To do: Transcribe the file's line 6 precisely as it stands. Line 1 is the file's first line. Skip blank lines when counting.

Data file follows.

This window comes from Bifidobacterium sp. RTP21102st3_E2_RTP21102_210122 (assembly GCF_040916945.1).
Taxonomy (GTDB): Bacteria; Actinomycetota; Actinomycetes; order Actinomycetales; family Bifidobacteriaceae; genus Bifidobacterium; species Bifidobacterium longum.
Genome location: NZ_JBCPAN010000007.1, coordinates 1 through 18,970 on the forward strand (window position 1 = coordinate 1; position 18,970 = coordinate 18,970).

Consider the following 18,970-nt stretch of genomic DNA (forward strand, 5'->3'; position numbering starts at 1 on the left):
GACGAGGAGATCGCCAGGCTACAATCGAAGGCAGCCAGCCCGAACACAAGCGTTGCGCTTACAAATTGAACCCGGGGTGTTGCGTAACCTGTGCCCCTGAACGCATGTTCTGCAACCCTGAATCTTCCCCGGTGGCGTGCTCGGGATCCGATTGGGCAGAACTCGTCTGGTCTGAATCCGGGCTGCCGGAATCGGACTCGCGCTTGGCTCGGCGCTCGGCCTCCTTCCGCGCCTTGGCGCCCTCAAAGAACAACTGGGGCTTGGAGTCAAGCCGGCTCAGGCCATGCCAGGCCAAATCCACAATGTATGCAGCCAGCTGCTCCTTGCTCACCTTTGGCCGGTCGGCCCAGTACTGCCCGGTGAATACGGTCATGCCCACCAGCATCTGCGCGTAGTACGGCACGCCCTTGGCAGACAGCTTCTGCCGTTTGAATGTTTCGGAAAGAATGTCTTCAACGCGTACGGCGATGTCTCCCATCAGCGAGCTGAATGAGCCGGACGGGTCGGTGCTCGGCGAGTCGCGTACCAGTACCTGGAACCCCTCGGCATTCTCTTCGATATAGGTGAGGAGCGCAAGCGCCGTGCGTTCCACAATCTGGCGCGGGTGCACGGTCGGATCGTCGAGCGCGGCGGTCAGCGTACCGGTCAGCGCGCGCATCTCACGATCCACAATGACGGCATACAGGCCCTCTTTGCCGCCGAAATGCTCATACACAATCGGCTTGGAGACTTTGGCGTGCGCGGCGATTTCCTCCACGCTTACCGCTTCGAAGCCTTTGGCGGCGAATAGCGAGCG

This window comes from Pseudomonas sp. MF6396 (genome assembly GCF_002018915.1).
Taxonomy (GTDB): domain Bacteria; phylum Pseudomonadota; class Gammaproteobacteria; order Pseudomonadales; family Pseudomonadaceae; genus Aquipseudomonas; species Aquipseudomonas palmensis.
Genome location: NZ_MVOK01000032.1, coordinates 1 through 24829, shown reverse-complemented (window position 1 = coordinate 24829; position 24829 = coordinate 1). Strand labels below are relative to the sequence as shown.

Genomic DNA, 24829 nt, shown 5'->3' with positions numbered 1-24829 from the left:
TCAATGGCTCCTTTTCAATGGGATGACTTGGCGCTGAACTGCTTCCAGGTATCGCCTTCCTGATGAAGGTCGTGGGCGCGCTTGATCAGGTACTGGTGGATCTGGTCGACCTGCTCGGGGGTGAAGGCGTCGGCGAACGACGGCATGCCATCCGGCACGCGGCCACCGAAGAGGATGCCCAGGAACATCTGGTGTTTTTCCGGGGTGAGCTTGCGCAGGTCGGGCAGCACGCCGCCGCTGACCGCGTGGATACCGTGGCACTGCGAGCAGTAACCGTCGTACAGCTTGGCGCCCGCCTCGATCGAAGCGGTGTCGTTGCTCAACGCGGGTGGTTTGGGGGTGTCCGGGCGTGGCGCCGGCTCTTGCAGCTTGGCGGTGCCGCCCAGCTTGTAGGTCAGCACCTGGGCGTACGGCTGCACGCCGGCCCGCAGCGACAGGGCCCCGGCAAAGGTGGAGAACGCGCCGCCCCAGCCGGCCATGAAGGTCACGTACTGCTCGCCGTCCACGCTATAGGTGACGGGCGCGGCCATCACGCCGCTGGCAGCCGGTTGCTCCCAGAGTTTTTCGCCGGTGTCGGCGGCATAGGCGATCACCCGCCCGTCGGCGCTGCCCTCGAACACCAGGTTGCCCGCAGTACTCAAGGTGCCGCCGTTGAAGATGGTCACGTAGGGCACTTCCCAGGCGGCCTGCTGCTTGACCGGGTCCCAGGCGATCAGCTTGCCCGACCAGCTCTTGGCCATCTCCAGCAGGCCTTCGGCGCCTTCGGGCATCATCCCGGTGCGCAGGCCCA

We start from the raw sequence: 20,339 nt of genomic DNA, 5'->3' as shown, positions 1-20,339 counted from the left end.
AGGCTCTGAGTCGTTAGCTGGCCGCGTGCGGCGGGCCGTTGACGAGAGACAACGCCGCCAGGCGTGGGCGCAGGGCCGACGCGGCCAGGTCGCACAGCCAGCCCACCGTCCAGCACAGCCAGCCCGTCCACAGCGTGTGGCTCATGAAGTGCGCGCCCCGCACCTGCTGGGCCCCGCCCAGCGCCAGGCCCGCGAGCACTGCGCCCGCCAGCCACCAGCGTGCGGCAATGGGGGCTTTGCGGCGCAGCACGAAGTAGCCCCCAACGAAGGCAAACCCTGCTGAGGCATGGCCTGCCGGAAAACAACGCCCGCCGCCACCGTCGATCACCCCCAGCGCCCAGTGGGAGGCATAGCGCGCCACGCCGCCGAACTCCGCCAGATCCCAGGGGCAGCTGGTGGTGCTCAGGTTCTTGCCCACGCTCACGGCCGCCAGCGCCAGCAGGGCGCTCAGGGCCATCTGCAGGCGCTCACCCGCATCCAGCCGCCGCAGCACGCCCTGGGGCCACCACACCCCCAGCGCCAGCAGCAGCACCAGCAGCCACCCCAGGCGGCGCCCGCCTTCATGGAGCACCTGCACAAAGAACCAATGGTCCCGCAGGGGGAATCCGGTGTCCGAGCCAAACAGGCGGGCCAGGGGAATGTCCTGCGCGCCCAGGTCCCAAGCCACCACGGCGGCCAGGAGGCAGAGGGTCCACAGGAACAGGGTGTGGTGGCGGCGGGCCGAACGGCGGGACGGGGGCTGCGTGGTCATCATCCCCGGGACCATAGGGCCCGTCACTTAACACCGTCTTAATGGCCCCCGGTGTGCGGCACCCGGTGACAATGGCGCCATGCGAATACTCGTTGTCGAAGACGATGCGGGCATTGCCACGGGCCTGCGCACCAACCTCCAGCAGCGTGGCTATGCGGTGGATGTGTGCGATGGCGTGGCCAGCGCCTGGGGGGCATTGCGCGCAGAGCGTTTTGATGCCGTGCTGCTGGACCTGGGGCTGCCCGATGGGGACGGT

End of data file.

This window comes from Pseudomonas sp. MF6396 (genome assembly GCF_002018915.1).